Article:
My College Athletic Spreadsheets do not include any coaches’ information. No email addresses for baseball coaches or phone numbers for softball coaches. I occasionally get requests to include the coaches’ email addresses but I have no intention of doing so. Why? Because athletes serious about getting recruited to play in college isn’t going to spam every college coach in their sport.
Just stop and think about the process for a minute or two and you’ll realize some of the problems with spamming coaches. Now if you’re doing a mass email, you’re going with the assumption that the coach will open the email, see your qualifications, and decide to contact you for more information.
Coaches Change Jobs, Colleges Change Affiliations
What all has to happen for the coach to actually respond to the email? The first is that you got the right email address. There are several services out there (here, here, and here) that will sell you college coaches’ contact information and all make some claims as to their reliability. Let’s say the coaches’ email addresses are correct and includes the names as well as their NCAA or NAIA division. So you’re sure that coaches at the level you’ve targeted will get the email.
You can get away with a subject line that doesn’t reference the school since it’s a good idea to put your information there instead. Something like Tom Jones, Prospect, Pitcher, Class of 2017.
But you need to make sure you get the salutation right. That’s the “Dear Coach…” part for those who never write letters. Using a generic “Dear Coach:” isn’t going to cut it. Look at it from the coach’s point of view. If you can’t take the time to get the right name, how serious can you possibly be about the school?
Do You Know How to Mail Merge?
If I added the coaches’ email addresses and names to my spreadsheet, users would have to be able to figure out how to do an email merge to send out the emails with the correct name. (And I couldn’t make any guarantees on accuracy while keeping the price low.) If they’re going to cut and paste, they really have lost most of the advantage of using a database of contacts over looking up the information on the schools websites.
Yet some of the services that provide such information probably offer a way for you to create emails that will automatically include the names as well as the coaches’ email addresses for you. You click on a division, a geographical area, and the service generates the form for you. So now, hopefully, the coach will read past his name and see what a great find you are.
What happens next? What if the coach doesn’t need anyone at your position? No big deal for you. After all, the coach simply won’t respond. You’re counting on the coaches that are interested in someone at your position.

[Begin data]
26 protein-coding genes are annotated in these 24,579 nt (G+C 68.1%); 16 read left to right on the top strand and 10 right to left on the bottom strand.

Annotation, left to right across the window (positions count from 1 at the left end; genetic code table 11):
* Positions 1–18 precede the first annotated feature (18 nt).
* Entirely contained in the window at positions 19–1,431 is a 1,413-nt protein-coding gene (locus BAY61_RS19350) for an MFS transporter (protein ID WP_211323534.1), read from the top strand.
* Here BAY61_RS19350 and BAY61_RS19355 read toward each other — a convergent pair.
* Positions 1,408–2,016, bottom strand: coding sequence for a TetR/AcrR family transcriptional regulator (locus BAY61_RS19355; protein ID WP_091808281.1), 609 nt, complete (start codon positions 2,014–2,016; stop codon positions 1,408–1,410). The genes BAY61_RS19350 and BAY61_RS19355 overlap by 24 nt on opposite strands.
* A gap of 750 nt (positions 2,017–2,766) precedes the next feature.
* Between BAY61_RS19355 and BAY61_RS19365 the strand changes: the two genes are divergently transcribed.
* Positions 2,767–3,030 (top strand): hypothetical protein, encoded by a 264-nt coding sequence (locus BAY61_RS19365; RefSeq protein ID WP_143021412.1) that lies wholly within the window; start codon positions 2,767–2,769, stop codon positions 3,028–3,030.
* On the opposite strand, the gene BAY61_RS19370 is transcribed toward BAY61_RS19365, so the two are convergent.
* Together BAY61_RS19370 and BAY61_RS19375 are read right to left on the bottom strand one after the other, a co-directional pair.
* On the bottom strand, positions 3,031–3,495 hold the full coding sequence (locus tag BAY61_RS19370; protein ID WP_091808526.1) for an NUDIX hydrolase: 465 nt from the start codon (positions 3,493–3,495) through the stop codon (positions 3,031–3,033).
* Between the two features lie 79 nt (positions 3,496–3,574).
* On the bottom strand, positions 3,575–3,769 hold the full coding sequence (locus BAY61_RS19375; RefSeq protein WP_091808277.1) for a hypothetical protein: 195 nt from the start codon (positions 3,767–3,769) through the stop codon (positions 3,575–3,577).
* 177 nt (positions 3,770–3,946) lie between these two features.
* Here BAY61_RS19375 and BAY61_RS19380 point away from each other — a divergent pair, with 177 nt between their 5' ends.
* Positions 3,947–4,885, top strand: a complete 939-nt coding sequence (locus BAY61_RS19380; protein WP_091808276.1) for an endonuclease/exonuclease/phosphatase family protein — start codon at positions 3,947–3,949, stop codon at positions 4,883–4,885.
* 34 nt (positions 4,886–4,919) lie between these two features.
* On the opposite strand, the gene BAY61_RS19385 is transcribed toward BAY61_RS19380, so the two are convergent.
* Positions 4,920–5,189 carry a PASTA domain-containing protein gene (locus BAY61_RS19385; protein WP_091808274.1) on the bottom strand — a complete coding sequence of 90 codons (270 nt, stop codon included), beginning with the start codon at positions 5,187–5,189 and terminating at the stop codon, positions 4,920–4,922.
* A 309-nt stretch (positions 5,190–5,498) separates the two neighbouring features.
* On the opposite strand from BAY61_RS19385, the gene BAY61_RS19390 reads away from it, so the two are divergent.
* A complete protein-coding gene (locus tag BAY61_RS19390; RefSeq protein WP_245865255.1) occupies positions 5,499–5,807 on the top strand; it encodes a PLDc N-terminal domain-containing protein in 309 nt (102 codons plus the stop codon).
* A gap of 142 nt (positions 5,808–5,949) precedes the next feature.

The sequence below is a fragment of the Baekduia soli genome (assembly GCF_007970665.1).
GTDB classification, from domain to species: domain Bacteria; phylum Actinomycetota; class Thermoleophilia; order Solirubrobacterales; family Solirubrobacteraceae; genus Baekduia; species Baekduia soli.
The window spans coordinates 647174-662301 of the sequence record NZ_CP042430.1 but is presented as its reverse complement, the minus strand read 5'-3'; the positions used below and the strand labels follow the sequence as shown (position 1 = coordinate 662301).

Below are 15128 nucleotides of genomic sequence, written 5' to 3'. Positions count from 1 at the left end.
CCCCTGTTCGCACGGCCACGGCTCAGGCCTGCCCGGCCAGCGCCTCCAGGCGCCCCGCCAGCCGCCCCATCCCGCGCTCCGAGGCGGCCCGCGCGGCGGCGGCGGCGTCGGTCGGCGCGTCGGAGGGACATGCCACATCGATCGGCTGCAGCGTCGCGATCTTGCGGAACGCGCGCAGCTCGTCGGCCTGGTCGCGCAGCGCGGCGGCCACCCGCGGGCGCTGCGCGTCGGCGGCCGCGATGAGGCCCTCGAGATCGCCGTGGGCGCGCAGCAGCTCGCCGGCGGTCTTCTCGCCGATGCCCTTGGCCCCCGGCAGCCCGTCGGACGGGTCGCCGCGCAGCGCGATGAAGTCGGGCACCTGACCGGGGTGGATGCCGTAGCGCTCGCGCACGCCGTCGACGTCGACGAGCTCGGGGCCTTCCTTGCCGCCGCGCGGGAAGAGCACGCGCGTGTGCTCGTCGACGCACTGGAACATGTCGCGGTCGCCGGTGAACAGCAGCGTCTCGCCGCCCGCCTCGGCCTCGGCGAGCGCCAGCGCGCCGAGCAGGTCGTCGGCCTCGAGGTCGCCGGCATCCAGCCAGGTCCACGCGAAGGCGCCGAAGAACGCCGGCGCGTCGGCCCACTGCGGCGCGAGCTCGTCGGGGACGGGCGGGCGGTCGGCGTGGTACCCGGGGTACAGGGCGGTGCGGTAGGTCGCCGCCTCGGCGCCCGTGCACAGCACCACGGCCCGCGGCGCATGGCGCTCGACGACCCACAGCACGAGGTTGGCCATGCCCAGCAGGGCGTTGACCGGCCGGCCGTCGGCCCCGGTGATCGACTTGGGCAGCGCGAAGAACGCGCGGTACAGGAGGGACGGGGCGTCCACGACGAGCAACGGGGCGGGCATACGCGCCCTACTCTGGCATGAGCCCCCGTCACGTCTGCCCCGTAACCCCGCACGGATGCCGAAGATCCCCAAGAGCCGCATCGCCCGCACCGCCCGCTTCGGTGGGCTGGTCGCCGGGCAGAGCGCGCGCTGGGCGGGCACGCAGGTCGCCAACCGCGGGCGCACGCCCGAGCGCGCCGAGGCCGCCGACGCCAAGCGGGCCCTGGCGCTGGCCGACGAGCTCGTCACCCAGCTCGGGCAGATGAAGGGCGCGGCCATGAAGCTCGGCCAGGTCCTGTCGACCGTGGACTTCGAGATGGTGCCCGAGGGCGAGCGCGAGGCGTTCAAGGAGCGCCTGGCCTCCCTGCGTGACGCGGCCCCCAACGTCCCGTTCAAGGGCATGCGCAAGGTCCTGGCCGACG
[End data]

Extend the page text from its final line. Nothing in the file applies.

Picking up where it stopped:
Then there’s the fact that not all schools in a division compete at the same level. In other words, your stats may be competitive at some schools in the division but significantly below average at others. Again, no big deal for you. Where you’re competitive you figure the coach will contact you.
There’s Something Called Demonstrated Interest
Except that most coaches still want to recruit players who have a genuine interest in their schools. And no matter how great your stats, they probably won’t be enough to overcome the total lack of anything in the email that indicates you know something about the school besides getting the coach’s name right. The reality is that you’re not a blue-chip recruit because if you were, you wouldn’t be spamming coaches now would you?
Again, look at it from the coach’s point of view. If it’s a D3 school with no athletic scholarships, he really has to sell you on the school, the quality of the education, and financial aid. You’re not even mentioning a potential major since you don’t have a clue if it’s available at the school. I met one coach who asked potential recruits why they were interested in a Liberal Arts College. If they couldn’t tell him, he told them to call him back once they knew.
If it’s an equivalency sport at a D1 or D2 school, the situation isn’t that much different. The coach isn’t going to be giving out full-scholarships. It makes sense for him to focus on students with some interest in the school where a partial scholarship is just what is needed to tip the school in the student’s favor. Again, that means that there must be something about the school other than the sport that grabs the player’s attention.
Of course, there are going to be situations where mass emailing coaches works. The coach shows some interest, the player learns some more about the school, and the player is recruited.
What Makes Your Email Different from the Others?
But chances are players will generate more attention from coaches if they first target the schools they’re interested in and know that they’re competitive. That means going to the college’s website and looking up information, including the coaches’ email addresses. And there’s always the risk that some of the coaches at the colleges that would actually be a really got match for you may be put off by generic email messages and use it as a way to narrow down their list of potential recruits.
Given that the vast majority of players are not going to play professional sports, doesn’t it make sense to take the time to find the schools that you want and where you’re wanted as well? That means learning a lot more about the college and the coach before you ever send your first email.
In case you’re wondering what sort of contact information, if any, I include for the colleges on the spreadsheets, it’s the web address for the Net Price Calculator (NPC). Since most athletes aren’t going to be receiving a full-ride scholarship, this should probably be one of the first stops when visiting a college website. You can try a working sample of the spreadsheet by clicking here.